KARACHI: Air pollution within and outside homes is the world’s largest single environmental health risk. In India, major sources of air pollution in the home are tobacco smoke and the smoke from the use of solid fuels with inefficient and leaky cook stoves.
Millions of women in rural India spend several hours every day cooking meals on smoky ovens or open fires within their homes. Because cooking chores most often fall to women, they and the young children around them are the first victims of smoke-related acute and chronic respiratory and cardiovascular illnesses.
According to WHO estimates, in 2012 there were close to 1.7 million premature deaths attributed to household air pollution from cooking in the South East Asia region with India shouldering the biggest burden. Most of these premature deaths were due to non-communicable diseases such as heart disease, stroke, chronic obstructive pulmonary disease and lung cancer. Indoor air pollution is also responsible for a significant number of acute respiratory illnesses in young children.
Many women do not realise that the smoke emitted from the traditional clay or brick stoves called chulhas is putting their and their family members lives in danger. The solid fuels they use in these ovens include a mix of wood, coal, crop residue and cow-dung. Their smoke contains many dangerous pollutants such as fine particulate matter and carbon monoxide.
Having an open fire in your kitchen is like burning 400 cigarettes an hour, says Dr Kirk Smith, a Professor of Global Environmental Health from the University of California at Berkeley, who began to measure the air pollution exposure from cooking over open biomass cook stoves already in the 1970s. Unfortunately, we have not made a lot of progress in the past decades and household air pollution is still the largest single health risk factor for Indian women and girls.
An estimated 700 million people in India still rely on solid fuels and traditional cook stoves for domestic cooking despite their negative impact on people’s health. This figure has remained relatively constant over the last three decades despite efforts to improve access to cleaner energy sources such as gas and electricity also in rural areas.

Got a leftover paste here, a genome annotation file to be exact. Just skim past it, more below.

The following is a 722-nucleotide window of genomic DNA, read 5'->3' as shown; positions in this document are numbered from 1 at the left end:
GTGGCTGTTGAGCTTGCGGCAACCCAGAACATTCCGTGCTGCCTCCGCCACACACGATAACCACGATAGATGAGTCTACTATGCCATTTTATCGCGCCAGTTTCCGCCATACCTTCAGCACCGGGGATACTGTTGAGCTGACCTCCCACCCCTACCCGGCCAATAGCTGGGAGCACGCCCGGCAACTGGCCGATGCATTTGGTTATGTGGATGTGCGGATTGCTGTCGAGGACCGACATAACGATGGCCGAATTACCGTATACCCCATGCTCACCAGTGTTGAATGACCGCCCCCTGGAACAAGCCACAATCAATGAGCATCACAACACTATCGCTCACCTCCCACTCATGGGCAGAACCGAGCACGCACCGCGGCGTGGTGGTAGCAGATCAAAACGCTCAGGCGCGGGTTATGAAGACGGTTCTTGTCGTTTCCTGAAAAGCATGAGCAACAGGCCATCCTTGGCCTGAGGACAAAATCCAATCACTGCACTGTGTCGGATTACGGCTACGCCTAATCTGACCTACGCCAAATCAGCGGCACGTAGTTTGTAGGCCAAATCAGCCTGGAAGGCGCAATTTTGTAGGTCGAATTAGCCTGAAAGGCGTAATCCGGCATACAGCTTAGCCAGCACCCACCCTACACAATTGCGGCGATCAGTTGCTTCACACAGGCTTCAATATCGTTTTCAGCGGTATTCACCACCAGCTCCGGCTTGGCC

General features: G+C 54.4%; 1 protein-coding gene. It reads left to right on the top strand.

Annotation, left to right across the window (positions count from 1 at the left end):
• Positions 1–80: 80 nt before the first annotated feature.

Most of the initial initiatives to improve cook stoves promoted in the 1980s and 1990s in India were focused on enhancing stove energy efficiency and not necessarily on reducing emissions or exposure to smoke. But evidence from an increasing number of studies in India is paving the way for health-centric interventions, explains Prof Kalpana Balakrishnan from the WHO Collaborating Centre for Occupational and Environmental Health at Sri Ramachandra University in Chennai.
For over a decade, the WHO has been monitoring the use of solid fuels for cooking and related death and disease burden. The organisation is working with countries to raise awareness and build capacity to address the health impacts of indoor air pollution. WHO is also contributing to global initiatives for improving energy access like the United Nations Secretary Generals Sustainable Energy for All (SE4All) initiative and the Global Alliance for Clean Cookstoves.
We are currently completing new indoor air quality guidelines for household fuel combustion, says Dr Carlos Dora from the WHO Department of Public Health, Environmental and Social Determinants of Health. These guidelines will provide decision makers in countries and other partners with technical recommendations regarding fuels, cook stoves and household energy technologies with the best performance for protecting health.
The new WHO guidelines will not only focus on the health impacts of household cooking in both developed and developing countries but also include recommendations on other home energy needs, including heating and lighting. They are expected to globally increase the use of clean household fuels and technologies that can protect the health of all family members.
India has already started revising the national standards for cook stoves under the leadership of the Ministry of New and Renewable Energy. New stoves need to be tested, and have to give proof that they are less polluting and more efficient than existing traditional and improved models. The promotion of the best available fuels and technologies can make an enormous public health impact, particularly for women and children.
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